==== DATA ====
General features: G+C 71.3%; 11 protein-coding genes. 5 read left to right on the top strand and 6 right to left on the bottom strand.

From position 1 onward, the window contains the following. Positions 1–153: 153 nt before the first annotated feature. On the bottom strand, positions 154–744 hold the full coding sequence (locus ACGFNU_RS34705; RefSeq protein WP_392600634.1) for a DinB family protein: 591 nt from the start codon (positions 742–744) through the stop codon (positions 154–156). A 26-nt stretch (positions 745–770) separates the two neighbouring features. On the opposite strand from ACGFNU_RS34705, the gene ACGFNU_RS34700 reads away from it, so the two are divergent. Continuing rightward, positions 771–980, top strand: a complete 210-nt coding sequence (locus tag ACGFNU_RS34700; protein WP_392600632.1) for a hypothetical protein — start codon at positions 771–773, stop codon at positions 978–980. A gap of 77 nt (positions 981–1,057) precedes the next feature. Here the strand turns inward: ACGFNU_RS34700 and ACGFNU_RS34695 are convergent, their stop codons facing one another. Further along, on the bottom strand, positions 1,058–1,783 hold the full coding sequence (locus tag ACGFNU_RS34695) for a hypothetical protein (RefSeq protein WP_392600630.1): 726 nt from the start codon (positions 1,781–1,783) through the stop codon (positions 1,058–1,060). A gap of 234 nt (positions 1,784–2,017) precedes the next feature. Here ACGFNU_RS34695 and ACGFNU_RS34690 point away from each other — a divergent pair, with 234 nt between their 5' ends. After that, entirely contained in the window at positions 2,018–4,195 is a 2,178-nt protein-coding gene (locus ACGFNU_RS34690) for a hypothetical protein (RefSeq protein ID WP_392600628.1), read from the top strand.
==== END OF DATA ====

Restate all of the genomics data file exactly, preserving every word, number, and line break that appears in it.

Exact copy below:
General features: G+C 71.3%; 11 protein-coding genes. 5 read left to right on the top strand and 6 right to left on the bottom strand.

From position 1 onward, the window contains the following. Positions 1–153: 153 nt before the first annotated feature. On the bottom strand, positions 154–744 hold the full coding sequence (locus ACGFNU_RS34705; RefSeq protein WP_392600634.1) for a DinB family protein: 591 nt from the start codon (positions 742–744) through the stop codon (positions 154–156). A 26-nt stretch (positions 745–770) separates the two neighbouring features. On the opposite strand from ACGFNU_RS34705, the gene ACGFNU_RS34700 reads away from it, so the two are divergent. Continuing rightward, positions 771–980, top strand: a complete 210-nt coding sequence (locus tag ACGFNU_RS34700; protein WP_392600632.1) for a hypothetical protein — start codon at positions 771–773, stop codon at positions 978–980. A gap of 77 nt (positions 981–1,057) precedes the next feature. Here the strand turns inward: ACGFNU_RS34700 and ACGFNU_RS34695 are convergent, their stop codons facing one another. Further along, on the bottom strand, positions 1,058–1,783 hold the full coding sequence (locus tag ACGFNU_RS34695) for a hypothetical protein (RefSeq protein WP_392600630.1): 726 nt from the start codon (positions 1,781–1,783) through the stop codon (positions 1,058–1,060). A gap of 234 nt (positions 1,784–2,017) precedes the next feature. Here ACGFNU_RS34695 and ACGFNU_RS34690 point away from each other — a divergent pair, with 234 nt between their 5' ends. After that, entirely contained in the window at positions 2,018–4,195 is a 2,178-nt protein-coding gene (locus ACGFNU_RS34690) for a hypothetical protein (RefSeq protein ID WP_392600628.1), read from the top strand.